Envisioning the 2020 Census
~Steve Pierson, ASA Director of Science Policy, email@example.com
Lawrence D. Brown is the Miers Busch Professor in the department of statistics at the Wharton School at the University of Pennsylvania. He chaired the Committee on National Statistics (CNSTAT) panel that prepared the report “Envisioning the 2020 Census.”
The 2010 census is well under way. As of Census Day, April 1, according to the U.S. Census Bureau’s “participation rate” data on the Web, an estimated 52% of households had already mailed back their forms. As this column goes to press, nonresponse follow-up (NRFU) should be in full swing.
Although the census now appears to be running smoothly, serious problems occurred in the planning earlier in the decade that could have jeopardized accuracy of the count. These problems drove estimated census costs up to almost $15 billion, or about $115 per housing unit on average. Back in 1970, when the mailout-mailback paradigm first replaced 100% in-person enumeration, census costs were about $17 per household on average in today’s dollars. It is not at all too early to think seriously about the planning process for 2020—something the Census Bureau, to its credit, has already begun. Indeed, it is necessary now to begin considering fundamental changes to census research and development (R&D) to avoid the pattern of escalating per-housing-unit real-dollar costs that has characterized censuses since 1970.
I recently chaired the Committee on National Statistics Panel to Review the Design of the 2010 Census Program of Experiments and Evaluations (CPEX), which was charged not only to comment on CPEX itself but also to identify lessons learned from the 2010 census that could improve the planning for 2020. The panel’s final report, “Envisioning the 2020 Census,” released February 22, issues a clarion call for a revitalization of the Census Bureau’s R&D infrastructure and a clear set of goals to guide R&D for 2020. (The panel’s previously released interim and letter reports on CPEX are bound with the final report) here.
Since the current approach of a mailout-mailback enumeration based on a master address list with in-person follow-up of nonrespondents was first used, the real dollar-per-housing-unit cost (2009 dollars) of the U.S. census has increased by more than 600%. In contrast, the real dollar-per-housing-unit cost of recent Canadian censuses (in 2008 Canadian dollars) remained constant at $39–$40 for the 1996, 2001, 2006, and 2011 censuses.
The unprecedentedly high per-housing-unit cost expected for 2010 resulted in part from planned long-term investments—improvements to the Census Bureau’s TIGER geographic database (essential for accurate geographic coding and mapping of addresses) and the testing and implementation of the continuous American Community Survey (ACS). High costs also resulted from a failed initiative to automate the nonresponse follow-up operation, which is now using traditional paper-and-pencil questionnaires instead of hand-held computers, as originally planned.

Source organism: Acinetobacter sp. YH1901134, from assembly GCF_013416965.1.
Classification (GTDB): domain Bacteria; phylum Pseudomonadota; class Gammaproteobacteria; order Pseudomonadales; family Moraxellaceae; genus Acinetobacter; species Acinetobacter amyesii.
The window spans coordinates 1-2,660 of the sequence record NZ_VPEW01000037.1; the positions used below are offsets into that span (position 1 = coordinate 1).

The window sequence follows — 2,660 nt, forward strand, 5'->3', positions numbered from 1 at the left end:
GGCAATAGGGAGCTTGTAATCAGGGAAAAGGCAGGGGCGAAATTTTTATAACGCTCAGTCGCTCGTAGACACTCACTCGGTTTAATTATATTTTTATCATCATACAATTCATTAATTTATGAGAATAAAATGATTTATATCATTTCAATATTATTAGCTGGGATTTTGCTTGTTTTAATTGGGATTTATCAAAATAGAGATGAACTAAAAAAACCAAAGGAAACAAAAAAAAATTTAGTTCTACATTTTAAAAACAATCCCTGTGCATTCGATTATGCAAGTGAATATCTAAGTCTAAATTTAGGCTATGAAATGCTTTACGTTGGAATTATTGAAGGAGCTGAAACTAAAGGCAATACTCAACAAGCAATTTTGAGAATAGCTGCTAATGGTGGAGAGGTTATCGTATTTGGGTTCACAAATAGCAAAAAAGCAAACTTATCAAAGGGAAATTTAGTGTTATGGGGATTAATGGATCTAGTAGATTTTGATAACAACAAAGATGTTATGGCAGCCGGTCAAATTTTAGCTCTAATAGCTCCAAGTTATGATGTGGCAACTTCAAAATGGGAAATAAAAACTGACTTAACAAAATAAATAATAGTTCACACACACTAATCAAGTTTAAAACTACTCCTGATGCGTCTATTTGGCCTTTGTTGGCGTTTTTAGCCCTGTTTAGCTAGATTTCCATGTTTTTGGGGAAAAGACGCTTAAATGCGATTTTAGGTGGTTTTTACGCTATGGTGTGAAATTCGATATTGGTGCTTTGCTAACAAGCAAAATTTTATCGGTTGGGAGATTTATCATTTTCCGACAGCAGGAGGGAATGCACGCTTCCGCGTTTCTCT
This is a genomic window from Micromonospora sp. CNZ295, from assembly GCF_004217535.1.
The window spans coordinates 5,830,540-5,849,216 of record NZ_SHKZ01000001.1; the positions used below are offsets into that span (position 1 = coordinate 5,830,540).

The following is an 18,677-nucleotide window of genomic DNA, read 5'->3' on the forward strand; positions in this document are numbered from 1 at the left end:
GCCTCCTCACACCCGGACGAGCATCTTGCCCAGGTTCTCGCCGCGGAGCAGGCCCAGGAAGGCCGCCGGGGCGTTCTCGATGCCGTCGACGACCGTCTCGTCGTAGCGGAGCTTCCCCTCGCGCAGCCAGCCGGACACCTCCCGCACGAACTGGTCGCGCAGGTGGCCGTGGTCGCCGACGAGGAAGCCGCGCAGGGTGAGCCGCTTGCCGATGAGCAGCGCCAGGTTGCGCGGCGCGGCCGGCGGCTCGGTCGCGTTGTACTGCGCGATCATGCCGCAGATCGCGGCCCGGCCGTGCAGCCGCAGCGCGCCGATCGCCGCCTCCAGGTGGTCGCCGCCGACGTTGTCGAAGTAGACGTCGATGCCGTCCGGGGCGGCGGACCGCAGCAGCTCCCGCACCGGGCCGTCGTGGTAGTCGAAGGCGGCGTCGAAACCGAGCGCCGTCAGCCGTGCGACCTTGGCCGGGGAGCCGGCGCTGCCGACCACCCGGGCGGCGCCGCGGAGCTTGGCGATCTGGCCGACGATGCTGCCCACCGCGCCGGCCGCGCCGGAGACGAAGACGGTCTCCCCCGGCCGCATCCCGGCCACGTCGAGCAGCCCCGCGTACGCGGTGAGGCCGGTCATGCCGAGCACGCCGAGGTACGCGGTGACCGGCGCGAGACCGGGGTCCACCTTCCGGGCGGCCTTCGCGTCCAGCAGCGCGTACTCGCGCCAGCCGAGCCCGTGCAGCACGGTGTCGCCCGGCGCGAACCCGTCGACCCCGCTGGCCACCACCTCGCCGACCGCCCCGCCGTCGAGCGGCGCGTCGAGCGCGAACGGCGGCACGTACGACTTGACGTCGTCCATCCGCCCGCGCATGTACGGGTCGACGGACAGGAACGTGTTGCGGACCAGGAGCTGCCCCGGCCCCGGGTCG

Moreover, contributing to cost increases over the entire 40-year span has been the accretion of operations to address special situations. These operations have not been fully evaluated to determine their benefits and costs. Underlying this accretion and the failure to achieve major steps forward on a timely basis, such as the NRFU automation initiative, is a largely incremental approach to census design and an R&D program that is often unfocused and ineffective.
The overall quality of the census enumeration using the current mailout-mailback methodology has improved between 1970 and 2000, to the point at which major continued improvement is unlikely. The net undercount of the population (measured by the demographic analysis method) decreased from 2.7% in 1970 to 0.1% in 2000. Moreover, the difference in net undercount rates between African-Americans and all others decreased from 4.3 percentage points in 1970 to 3.1 percentage points in 2000.
These figures mask large numbers of offsetting errors of omission: both of people who should have been counted and of duplicate or other types of erroneous enumeration of people who should not have been counted. Given trends that make census-taking more difficult, it is unlikely that the increased costs anticipated for the 2010 census will achieve much, if any, further increase in quality.
Social and Technological Change
Changes in the U.S. population since 1970 that have made census-taking more difficult are well known. They include increased immigration, including illegal immigration, and therefore the existence of communities that are wary of cooperating with the census and in which English is not the primary language. Changing norms in residence and living arrangements have also complicated the concept of a single, usual place of residence for many people, including children in joint custody, people with seasonal homes, and commuter workers or couples who maintain a separate workweek residence.
More broadly, the public’s willingness to respond to surveys has declined significantly over the past three decades. Nevertheless, important dynamics are dramatically changing the environment in which the census is taken, offering opportunities to make the 2020 census markedly more cost effective. It is difficult to paint a reliable picture now of the United States in 2020, but it is easy to conceive of the Internet as being the primary method for communication and conducting household business for the great majority of residents, combined with the likelihood that a large fraction of U.S. households may opt not to receive ordinary mail or may ignore much or all of it. It is also likely that administrative records will provide timely, high-quality, and inexpensive information that would be a useful input to a variety of census operations. Clearly, the design of the 2020 census should be dramatically different to accommodate such changes.